President Xi Jinping called Saturday for more countries to join China's sprawling infrastructure-building initiative in the face of U.S. opposition to a project Washington worries is increasing Beijing's strategic influence.
Xi spoke at a gathering of leaders to celebrate the multibillion-dollar Belt and Road Initiative, his signature foreign project. The upbeat tone of the two-day forum, at which Russian President Vladimir Putin and other leaders praised the initiative, is a setback for the Trump administration, which is trying to discourage other countries from participating.
Xi promised Friday to promote high financial, environmental and other standards in response to complaints about debt and other problems. That has the potential to heighten tensions with Washington by attracting more participants.
“We need to encourage the full participation of more countries and companies,” the Chinese president said at the event at a government conference center outside Beijing.
Xi tried to dispel complaints Belt and Road does little for developing countries that have borrowed from Beijing to build ports, railways and other facilities. Xi said his government wants to “deliver benefits to all.”
Other governments welcomed the initiative launched in 2013 to increase trade by building ports, railways and other infrastructure across Asia, Africa and the Middle East. But some are struggling to repay Chinese loans, which has fueled complaints about a possible “debt trap.”
Critics also complain too much of the work goes to Chinese state-owned companies and the initiative might lead to corruption and environmental damage.
The United States, Russia, Japan and India worry Beijing is eroding their influence. American officials have warned other governments about potential debt problems and China's possible political motives.
Xi's government is trying to revive momentum for Belt and Road after the number of new projects slumped last year. That followed official announcements that Chinese lenders would examine borrowers more closely and concerns by some governments about Beijing's rising influence.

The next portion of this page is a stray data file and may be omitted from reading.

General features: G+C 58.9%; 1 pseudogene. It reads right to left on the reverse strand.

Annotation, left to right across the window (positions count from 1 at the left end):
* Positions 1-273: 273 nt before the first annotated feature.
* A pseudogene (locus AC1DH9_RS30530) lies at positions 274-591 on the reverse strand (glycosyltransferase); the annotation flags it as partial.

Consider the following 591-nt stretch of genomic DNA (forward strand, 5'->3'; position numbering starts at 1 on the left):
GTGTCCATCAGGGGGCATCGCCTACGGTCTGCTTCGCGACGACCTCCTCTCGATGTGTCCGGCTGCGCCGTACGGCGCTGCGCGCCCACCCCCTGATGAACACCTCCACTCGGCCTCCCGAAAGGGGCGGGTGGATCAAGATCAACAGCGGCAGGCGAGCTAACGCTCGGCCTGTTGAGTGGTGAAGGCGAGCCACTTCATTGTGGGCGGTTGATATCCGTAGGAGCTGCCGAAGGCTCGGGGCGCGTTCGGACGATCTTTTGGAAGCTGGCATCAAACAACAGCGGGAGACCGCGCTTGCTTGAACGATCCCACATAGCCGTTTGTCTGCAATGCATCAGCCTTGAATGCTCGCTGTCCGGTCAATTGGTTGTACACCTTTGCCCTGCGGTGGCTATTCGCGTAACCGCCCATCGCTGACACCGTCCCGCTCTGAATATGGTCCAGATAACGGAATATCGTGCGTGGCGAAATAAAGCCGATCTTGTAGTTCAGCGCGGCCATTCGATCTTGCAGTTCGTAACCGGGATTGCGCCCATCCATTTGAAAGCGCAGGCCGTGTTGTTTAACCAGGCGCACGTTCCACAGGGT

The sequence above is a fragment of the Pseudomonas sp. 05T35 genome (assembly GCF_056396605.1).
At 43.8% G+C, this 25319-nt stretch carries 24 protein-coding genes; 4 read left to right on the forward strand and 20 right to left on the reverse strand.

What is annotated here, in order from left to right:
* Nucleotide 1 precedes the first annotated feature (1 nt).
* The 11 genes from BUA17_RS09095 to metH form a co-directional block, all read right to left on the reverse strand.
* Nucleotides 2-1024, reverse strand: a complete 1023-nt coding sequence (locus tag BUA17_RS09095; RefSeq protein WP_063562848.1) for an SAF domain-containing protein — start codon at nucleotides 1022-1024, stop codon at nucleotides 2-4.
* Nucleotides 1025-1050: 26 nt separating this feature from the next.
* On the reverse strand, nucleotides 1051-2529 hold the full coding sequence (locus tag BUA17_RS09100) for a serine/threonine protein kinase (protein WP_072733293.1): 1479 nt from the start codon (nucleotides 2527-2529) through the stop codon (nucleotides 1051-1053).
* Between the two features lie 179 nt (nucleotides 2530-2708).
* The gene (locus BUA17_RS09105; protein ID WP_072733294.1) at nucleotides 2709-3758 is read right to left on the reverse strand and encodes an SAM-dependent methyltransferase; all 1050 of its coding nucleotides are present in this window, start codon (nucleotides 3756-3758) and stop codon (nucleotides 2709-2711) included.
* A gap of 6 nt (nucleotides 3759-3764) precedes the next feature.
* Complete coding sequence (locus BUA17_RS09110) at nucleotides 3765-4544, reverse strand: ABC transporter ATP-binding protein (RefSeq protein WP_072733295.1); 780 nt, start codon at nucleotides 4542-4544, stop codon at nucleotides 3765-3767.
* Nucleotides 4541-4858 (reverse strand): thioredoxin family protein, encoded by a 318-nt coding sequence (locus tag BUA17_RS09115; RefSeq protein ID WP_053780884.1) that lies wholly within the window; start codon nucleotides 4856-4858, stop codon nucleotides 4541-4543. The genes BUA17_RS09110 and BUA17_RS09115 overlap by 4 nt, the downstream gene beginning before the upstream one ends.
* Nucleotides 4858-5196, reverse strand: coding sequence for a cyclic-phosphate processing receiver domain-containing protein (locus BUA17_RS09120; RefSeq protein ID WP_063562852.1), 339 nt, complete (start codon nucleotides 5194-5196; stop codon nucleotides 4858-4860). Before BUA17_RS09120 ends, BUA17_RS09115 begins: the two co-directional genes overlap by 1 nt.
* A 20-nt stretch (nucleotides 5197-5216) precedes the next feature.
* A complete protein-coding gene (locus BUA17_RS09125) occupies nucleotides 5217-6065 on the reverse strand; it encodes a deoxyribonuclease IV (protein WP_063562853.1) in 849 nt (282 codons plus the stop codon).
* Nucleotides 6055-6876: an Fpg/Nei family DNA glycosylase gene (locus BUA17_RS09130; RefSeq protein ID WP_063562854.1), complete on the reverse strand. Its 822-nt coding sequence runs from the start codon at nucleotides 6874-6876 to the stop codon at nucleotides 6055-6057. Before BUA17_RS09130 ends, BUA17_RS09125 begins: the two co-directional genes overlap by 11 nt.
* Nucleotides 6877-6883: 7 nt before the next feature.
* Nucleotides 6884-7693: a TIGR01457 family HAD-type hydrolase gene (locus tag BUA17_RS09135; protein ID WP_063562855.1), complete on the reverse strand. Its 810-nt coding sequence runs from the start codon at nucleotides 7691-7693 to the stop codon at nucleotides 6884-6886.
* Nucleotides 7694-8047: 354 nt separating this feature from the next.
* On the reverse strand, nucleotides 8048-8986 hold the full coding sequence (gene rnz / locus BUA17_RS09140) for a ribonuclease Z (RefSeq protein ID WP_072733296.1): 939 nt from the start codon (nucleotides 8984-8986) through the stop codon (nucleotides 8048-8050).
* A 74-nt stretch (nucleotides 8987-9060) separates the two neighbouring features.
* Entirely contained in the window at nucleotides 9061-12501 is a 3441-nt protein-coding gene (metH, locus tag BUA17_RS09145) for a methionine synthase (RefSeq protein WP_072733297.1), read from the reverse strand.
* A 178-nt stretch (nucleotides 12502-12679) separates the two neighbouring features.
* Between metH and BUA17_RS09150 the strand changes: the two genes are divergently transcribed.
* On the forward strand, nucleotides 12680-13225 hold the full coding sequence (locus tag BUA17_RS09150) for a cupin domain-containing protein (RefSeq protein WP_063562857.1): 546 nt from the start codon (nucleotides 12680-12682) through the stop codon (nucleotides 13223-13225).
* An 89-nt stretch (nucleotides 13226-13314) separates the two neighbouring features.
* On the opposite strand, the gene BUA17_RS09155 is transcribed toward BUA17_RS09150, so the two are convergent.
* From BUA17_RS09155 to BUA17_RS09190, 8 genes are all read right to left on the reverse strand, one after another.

On Friday, Xi promised to embrace international financial, environmental and other standards. He pledged to work more closely with multinational entities and to open projects dominated by Chinese state-owned companies wider to private and foreign contractors.
Despite U.S. opposition, the Chinese government says the number of countries have signed agreements to support the initiative has risen to 115 from 65.
Beijing scored a diplomatic coup in March when Italy, a member of the Group of Seven major economies, signed an agreement to support Belt and Road.
On Friday, Putin said Belt and Road fits with Moscow's initiative to develop a common market with four of its neighbors.
The Chinese leader repeated his promise to adopt “widely accepted rules and standards” and encourage Belt and Road countries to follow global standards for project development, purchasing and operations.
“We welcome the participation of multilateral and international financial institutions in Belt and Road investment and financing, and we encourage third market cooperation,” said Xi. “With involvement of multiple stake holders we can surely deliver benefits to all.”
Xi's promises on debt, transparency and anti-corruption “will be well received by some BRI countries and outside observers,” Kelsey Broderick of Eurasia Group in a report. Others including the European Union “will wait to see actual implementation.”
Chinese lenders have provided $440 billion in financing for Belt and Road projects, the country's central bank governor, Yi Gang, said Thursday.
Beijing is ordering Chinese state-owned companies to pay more attention to local economic development, benefits for local residents and environmental protection, the chairman of the Cabinet agency that oversees national-level government industries said Thursday, according to a transcript on the agency website.
Xi's government also has tried to defuse tensions with Belt and Road participants by renegotiating debts or offering other concessions.
Ethiopia's government announced Wednesday that Beijing had forgiven interest payments owed by the northeast African nation through the end of 2018.